It is likely just a matter of time before ARM products can start to chip away at segments of the server market. How much time? The best way to find out is to look at the most mature ARM server shipping today: the Calxeda based Boston Viridis. Just what can this server handle today, where does it have the potential to succeed, and what are its shortcomings? Let's find out.

It's a Cluster, Not a Server
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  • Madpacket - Wednesday, March 13, 2013 - link

    And all of a sudden AMD's acquisition of SeaMicro is starting to make sense. Thanks Johan, great article! Reply
  • JohanAnandtech - Wednesday, March 13, 2013 - link

    I really really hope they downscale the current SeaMicro's soon. Because with a starting price at $139000, they are not catering to the typical SME :-). Reply
  • joshv - Wednesday, March 13, 2013 - link

    It seems this has a very narrow application in VM hosting, but I am not sure it's applicable when you have the choice of just scaling up memory or process usage of the single instance Xeon server. For example, I could load 24 instances of my production middle tier on the ARM server - or I could run one instance on a Xeon server and give it all the memory and make sure it spawns enough threads to keep all the internal cores busy. Perhaps my middle tier software has issues with handling all that RAM, so maybe I run 4 instances of it as a process, not a biggy.

    I am going to bet that the Xeon server will win as it won't have the VM overhead.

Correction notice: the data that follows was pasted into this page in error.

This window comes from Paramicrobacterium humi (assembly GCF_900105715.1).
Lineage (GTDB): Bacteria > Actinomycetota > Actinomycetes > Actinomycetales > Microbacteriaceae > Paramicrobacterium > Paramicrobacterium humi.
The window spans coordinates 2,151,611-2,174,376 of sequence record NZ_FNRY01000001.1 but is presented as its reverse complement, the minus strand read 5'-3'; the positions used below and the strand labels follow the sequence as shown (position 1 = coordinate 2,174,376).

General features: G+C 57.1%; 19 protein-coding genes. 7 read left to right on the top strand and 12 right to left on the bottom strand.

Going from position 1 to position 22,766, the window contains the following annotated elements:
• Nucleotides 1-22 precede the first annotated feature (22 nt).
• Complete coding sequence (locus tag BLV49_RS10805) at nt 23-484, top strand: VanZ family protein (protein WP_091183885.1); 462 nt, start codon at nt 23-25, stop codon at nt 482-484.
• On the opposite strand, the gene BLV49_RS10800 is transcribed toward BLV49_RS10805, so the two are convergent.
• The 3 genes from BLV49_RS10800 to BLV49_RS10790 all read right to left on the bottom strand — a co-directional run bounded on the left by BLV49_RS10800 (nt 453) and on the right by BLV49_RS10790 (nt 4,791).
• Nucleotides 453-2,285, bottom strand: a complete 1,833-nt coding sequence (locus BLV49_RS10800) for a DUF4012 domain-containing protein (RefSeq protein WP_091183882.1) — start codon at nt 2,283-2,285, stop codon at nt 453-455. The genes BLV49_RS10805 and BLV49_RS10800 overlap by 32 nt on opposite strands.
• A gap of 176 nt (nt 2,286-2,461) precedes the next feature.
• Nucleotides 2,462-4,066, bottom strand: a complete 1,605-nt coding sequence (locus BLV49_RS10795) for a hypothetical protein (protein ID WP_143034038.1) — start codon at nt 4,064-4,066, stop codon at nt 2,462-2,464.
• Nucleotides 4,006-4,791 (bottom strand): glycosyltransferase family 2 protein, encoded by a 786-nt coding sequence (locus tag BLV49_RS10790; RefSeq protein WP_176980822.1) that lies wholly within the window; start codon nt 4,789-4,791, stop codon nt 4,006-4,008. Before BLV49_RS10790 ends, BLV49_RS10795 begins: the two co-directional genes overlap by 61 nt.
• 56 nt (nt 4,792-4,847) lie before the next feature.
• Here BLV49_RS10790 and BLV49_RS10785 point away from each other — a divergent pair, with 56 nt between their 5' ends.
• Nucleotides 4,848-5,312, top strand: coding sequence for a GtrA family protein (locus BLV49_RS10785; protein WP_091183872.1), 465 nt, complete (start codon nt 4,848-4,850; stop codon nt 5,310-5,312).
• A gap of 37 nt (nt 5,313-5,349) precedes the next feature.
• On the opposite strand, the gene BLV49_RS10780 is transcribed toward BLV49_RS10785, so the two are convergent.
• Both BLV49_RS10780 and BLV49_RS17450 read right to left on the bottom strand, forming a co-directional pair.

Reply
  • Kurge - Wednesday, March 13, 2013 - link

    I would be interested in a bare metal comparison. Since you're serving up the same app why would you split it between 24 VMs on the Xeon server? It's a bit contrived.

    Just load up Server 2012 and IIS or Linux + Apache straight up on the Xeon and see how it performs.
    Reply
  • MrSpadge - Wednesday, March 13, 2013 - link

    Very interesting!

    I'd prefer a fat machine with virtualized servers to get automatic load balancing, but it's not like one couldn't shuffle tasks around in the ARM farm. And there's room for improvement: be it the next Atom or the memory controller in the current ECX-1000 CPUs. And take a look at how badly they scale from 2 to 4 threads - surely, there's lot's of rooms left!
    Reply
  • rubyl - Wednesday, March 13, 2013 - link

    What is the average CPU utilization for the Viridis nodes and for the Xeon system under the 5 different concurrency loads (for the 24 webserver workload)? Reply
  • gercho - Wednesday, March 13, 2013 - link

    When you said " The next generation ARM servers are already on the way and will probably hit the market in the third quarter of this year. The "Midway" SoC is based on a 28nm (TSMC) Cortex-A15 chip. A 28nm A15 offers 50% higher single-threaded integer performance at slightly higher power levels and can address up to 16GB of RAM." As far as I know the A15 cores have 50% more performance but consume 3X more power, that's not "slightly"......... Reply
  • nofumble62 - Wednesday, March 13, 2013 - link

    50% more performance at 3X more power... reminding me of the Netburst architect. Reply
  • thenewguy617 - Wednesday, March 13, 2013 - link

    Can you please point me to sources of your number?
    Thanks
    Reply
  • Wilco1 - Thursday, March 14, 2013 - link

    Where on earth you do get that 3x from? So far no 28nm Cortex-A15 chips have been released. The A15 in the Exynos Octo uses about 1.25W per core at 1.8GHz according to Samsung. That's slightly more power than a Calxeda A9 uses per core, but the A15 gives twice the performance per core. Reply